Market Report: Breakout!

Feb 18, 2022·Alasdair Macleod
Gold and silver rose this week continuing the rally from the depressed levels of earlier this month. In European trade this morning, gold was at $1894, up $34 on the week, while silver at $23.92 was up 32 cents. Not dramatic numbers, maybe, but chartists were excited by the apparent ending of an eighteen-month consolidation for gold. This is our next chart.

Short-term, technicals suggest gold is overbought and due for a pause before advancing further. This view appears to be supported by the increase in Open Interest on Comex, which has increased dramatically. Next up…

Note how last time OI hit these levels, the Swap establishment engineered a fall in the price from$1870 to $1760, taking out the speculators and reducing OI to 500,000 contracts. What’s to stop them doing this again?

There’s no doubt that the bullion banks, consciously or unconsciously working in concert, manage the price to their profitable benefit most of the time. This is why speculators and investors may make a few profitable trades, but overall, they lose money. They are up against Keynesian economic beliefs in the banking community backed by endless credit creation in their derivative dealings.

While short-term games are being played by banks and billion-dollar funds, it is better for those of us protecting our more modest wealth to understand the bigger fundamental picture. And there is a dawning realisation that all markets are hostage to increasing interest rates and their destabilising effects.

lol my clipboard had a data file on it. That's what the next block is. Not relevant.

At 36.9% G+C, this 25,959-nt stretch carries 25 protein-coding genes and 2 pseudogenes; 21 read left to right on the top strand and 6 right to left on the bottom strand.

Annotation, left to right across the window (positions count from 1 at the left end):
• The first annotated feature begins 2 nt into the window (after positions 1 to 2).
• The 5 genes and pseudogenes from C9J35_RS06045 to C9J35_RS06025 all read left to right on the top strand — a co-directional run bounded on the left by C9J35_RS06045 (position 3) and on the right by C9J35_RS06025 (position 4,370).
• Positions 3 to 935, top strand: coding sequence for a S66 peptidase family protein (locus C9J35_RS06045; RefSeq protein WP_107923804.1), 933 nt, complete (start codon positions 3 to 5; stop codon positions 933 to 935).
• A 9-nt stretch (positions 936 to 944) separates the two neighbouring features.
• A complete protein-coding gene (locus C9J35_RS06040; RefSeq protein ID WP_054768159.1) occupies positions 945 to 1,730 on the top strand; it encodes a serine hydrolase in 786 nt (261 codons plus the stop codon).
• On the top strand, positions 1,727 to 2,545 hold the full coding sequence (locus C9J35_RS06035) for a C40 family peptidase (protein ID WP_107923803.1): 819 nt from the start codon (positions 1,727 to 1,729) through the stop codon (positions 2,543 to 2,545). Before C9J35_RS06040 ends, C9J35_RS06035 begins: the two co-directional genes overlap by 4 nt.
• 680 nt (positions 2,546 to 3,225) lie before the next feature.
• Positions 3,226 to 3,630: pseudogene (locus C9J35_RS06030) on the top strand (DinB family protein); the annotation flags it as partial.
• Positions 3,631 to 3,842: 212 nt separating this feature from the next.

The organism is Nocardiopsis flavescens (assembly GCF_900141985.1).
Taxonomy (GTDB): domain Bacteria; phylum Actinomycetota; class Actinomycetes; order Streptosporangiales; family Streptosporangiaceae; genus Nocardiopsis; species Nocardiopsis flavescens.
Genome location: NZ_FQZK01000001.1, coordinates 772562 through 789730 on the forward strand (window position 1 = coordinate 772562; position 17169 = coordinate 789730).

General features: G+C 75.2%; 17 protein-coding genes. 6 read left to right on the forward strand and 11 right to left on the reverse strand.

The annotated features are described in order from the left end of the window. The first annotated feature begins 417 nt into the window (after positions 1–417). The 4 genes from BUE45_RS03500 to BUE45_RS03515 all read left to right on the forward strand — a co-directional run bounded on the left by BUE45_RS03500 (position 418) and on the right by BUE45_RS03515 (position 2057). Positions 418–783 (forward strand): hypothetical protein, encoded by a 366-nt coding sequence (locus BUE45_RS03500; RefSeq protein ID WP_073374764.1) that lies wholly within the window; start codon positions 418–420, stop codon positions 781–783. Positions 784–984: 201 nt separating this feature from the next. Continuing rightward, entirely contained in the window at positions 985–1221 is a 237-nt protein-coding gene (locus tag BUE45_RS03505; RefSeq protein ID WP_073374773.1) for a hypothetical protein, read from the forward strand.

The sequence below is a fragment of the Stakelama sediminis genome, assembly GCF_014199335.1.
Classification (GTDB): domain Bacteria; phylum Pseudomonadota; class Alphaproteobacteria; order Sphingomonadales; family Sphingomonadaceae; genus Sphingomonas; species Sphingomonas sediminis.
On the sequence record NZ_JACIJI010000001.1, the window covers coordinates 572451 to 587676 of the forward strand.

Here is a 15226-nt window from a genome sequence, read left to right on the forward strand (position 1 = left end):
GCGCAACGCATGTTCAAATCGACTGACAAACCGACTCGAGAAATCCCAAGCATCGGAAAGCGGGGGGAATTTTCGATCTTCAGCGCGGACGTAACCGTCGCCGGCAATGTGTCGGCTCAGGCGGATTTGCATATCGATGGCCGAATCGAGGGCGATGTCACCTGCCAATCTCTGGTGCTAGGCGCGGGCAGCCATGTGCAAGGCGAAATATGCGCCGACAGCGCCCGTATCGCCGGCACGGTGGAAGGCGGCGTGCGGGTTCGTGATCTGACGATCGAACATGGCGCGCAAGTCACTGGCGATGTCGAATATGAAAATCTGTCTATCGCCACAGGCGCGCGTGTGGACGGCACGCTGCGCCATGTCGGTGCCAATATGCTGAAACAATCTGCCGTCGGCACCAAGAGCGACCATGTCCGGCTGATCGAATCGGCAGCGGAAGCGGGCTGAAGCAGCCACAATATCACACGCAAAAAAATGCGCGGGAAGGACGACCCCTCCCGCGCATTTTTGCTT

The Keynesian players are influenced by myths. The most obvious one is that gold is a safe haven from war tensions over Ukraine. But dollar, euro and Swiss franc cash are more naturally so. Gold matters principally in the monetary context, being money and not currency. The second myth is illustrated in the following quote, extracted from a research note issued by one of the largest banks:

“As a non-yield-bearing asset, gold has historically been negatively correlated with US real interest rates (nominal yield minus inflation) …”

This is wrong on several counts. First, the relationship is based on human action, not maths. Second, inflation is of currency and credit, with prices being the consequence. Third, the statistics are produced by a government department with an interest in keeping increases in the general price level at the 2% target. And lastly, the analysts fail to understand that gold is money and the rest is credit, so they make the common mistake of believing the objective value is always in the currency and the subjective value is gold. They then went on to forecast a gold price of $1650 by the year-end.

An alternative view, which seems to be gaining traction, is that rising interest rates will increase more than analysts think, and that this will destabilise fiat currencies. The debate is shifting to concerns that rising interest rates will undermine economic recovery, limiting the ability of central banks to raise interest rates and stop quantitative easing.

Increasingly, it is this dilemma which is driving all markets, including precious metals.

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